It’s tempting to think that the truth of this boundary condition at infinity may be implicit in the other conditions of the problem, but that’s not the case, because we can choose any probability we like for p, leading to the result A = p and B = 1 - p. From this we know the solution for the infinite gambler’s game is of the form pj = p + (1 - p)rj. It certainly seems most natural to set p = 0, consistent with the limiting value of the finite gambler’s game as N increases towards infinity, but strictly speaking this is a free choice. We could just as well choose p = 1/2, for example, in which case the solution for the infinite gambler would be pj = (1 + rj)/2. This obviously satisfies the boundary condition at 0, and is also consistent with the recurrence relation at each step of the game, so we can’t exclude this solution – it is consistent with all the stated conditions of the infinite gambler’s problem. In fact, we could even select p = 1, in which case pj = 1 for all j. So we conclude that the infinite gambler’s game is not well defined, and has no unique solution. Some independent assumption, such as specifying the value of p, is required in order to determine a solution.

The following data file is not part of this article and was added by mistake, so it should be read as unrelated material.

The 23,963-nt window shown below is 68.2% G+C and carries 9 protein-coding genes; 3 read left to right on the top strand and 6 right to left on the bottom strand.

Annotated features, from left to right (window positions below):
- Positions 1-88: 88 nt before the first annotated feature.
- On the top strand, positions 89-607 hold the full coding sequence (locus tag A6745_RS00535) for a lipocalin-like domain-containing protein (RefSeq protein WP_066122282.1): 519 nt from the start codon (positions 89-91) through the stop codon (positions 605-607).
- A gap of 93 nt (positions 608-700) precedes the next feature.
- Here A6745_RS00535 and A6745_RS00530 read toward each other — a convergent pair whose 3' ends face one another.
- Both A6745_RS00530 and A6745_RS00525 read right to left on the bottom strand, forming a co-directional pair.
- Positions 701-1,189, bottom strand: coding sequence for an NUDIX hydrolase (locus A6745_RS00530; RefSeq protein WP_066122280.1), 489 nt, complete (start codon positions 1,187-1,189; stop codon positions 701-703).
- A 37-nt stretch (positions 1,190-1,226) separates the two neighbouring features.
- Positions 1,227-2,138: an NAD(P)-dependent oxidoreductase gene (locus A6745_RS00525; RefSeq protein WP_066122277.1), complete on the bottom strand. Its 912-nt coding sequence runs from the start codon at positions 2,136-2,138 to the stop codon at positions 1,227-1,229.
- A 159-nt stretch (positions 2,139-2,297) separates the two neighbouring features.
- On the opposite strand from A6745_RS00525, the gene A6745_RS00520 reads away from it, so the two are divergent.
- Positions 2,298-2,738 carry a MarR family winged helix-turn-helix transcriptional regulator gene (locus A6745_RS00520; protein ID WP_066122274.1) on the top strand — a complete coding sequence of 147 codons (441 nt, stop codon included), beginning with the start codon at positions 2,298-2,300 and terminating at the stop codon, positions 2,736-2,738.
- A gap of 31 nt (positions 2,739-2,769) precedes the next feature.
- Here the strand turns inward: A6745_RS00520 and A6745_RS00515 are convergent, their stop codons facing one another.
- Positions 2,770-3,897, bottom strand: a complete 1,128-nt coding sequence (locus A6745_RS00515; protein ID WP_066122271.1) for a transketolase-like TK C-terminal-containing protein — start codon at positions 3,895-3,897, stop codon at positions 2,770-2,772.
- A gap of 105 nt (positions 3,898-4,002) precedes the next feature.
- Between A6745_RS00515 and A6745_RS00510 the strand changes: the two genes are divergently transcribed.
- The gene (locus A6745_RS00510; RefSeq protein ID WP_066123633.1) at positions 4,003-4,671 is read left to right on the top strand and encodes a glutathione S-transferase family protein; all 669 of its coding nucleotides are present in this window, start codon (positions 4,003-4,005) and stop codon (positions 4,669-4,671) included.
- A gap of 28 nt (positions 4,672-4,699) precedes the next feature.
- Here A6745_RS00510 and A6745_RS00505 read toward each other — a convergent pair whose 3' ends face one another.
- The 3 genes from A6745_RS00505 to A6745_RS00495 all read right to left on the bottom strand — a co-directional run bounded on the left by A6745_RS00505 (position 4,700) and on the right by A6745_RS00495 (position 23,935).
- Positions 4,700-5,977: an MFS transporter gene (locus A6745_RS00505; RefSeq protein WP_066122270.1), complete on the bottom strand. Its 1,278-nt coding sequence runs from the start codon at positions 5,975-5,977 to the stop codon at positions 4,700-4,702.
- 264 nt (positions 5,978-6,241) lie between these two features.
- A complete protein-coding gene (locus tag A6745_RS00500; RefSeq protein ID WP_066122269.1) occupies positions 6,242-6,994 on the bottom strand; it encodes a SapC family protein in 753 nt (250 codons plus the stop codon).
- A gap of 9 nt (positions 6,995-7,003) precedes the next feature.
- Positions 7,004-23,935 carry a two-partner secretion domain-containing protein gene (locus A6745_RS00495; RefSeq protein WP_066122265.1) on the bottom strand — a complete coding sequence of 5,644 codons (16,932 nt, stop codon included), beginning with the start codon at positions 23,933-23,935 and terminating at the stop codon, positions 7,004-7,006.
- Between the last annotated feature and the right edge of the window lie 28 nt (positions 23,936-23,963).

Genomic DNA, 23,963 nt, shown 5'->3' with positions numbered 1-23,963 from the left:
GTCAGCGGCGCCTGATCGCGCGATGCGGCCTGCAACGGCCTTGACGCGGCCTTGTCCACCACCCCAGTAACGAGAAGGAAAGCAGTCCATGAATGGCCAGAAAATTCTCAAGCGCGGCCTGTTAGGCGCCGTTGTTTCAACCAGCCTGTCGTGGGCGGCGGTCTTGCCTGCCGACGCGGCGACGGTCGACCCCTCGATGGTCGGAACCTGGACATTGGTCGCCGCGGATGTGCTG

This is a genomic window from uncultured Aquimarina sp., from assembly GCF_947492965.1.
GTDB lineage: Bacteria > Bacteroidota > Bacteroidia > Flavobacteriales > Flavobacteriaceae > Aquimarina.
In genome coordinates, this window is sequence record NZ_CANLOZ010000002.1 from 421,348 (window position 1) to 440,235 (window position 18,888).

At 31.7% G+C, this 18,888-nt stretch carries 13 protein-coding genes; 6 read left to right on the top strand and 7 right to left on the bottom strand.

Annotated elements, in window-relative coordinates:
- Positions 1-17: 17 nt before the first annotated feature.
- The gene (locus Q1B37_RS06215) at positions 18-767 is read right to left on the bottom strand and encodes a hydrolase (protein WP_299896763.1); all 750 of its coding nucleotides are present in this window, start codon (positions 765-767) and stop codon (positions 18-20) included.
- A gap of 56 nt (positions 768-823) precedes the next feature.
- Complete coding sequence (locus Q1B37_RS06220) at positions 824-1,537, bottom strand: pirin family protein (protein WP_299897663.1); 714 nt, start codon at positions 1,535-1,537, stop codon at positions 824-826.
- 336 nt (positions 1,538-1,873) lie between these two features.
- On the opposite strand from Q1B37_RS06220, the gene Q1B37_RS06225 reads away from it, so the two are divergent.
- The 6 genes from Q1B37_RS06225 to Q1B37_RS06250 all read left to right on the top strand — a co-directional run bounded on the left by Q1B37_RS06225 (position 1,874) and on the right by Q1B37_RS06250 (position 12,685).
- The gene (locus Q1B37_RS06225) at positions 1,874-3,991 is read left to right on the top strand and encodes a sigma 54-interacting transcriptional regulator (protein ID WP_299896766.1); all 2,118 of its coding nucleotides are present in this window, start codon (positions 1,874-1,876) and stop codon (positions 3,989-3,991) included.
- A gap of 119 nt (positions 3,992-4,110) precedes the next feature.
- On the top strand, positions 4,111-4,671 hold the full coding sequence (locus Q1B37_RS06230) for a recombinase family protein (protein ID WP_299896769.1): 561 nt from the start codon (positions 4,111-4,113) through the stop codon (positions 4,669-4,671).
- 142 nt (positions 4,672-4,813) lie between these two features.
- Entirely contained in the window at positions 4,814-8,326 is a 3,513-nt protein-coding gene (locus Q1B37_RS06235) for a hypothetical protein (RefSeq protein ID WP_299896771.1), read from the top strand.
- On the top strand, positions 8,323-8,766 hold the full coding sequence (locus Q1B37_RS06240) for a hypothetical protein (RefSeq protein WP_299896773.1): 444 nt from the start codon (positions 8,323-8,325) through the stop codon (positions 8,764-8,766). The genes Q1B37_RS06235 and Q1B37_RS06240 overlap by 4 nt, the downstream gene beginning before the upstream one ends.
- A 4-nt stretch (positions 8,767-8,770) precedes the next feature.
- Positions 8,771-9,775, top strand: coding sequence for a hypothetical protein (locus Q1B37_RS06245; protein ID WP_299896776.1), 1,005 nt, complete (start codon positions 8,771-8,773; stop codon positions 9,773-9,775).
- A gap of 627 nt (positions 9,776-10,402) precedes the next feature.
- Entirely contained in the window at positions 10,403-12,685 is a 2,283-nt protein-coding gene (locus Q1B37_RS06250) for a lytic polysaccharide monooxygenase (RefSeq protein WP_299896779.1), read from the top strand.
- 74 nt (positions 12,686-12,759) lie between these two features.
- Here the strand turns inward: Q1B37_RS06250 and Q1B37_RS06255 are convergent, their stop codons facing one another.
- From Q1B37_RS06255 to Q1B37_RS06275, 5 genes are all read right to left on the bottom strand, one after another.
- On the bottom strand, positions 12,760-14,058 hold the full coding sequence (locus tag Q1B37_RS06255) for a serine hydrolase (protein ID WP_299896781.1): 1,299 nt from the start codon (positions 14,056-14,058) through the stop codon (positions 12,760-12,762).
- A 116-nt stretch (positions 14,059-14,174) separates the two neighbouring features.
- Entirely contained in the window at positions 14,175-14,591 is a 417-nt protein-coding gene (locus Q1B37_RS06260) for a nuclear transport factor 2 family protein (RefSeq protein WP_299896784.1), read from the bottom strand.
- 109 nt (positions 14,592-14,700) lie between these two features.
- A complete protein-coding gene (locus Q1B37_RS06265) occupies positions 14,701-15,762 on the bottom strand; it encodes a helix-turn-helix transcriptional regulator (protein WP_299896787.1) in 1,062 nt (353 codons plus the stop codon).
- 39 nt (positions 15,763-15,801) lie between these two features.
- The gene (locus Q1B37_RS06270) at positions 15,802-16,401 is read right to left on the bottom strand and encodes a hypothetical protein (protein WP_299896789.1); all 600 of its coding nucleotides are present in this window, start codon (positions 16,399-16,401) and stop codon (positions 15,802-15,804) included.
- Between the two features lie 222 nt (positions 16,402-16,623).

This situation is similar to the well-known problem asking for the resistance between two specified nodes of an infinite grid of resistors. The usual “answer” is based on computing the result for a finite grid, and then evaluating this in the limit as the size of the grid is increased “to infinity”. But just as in the gambler’s problem (and the matrices in quantum mechanics), the result is different if we consider an actually infinite grid, rather than the limit of a large but finite grid. The answer for a infinite grid is strictly indeterminate without some additional conditions (such as the resistances “at infinity”) being specified.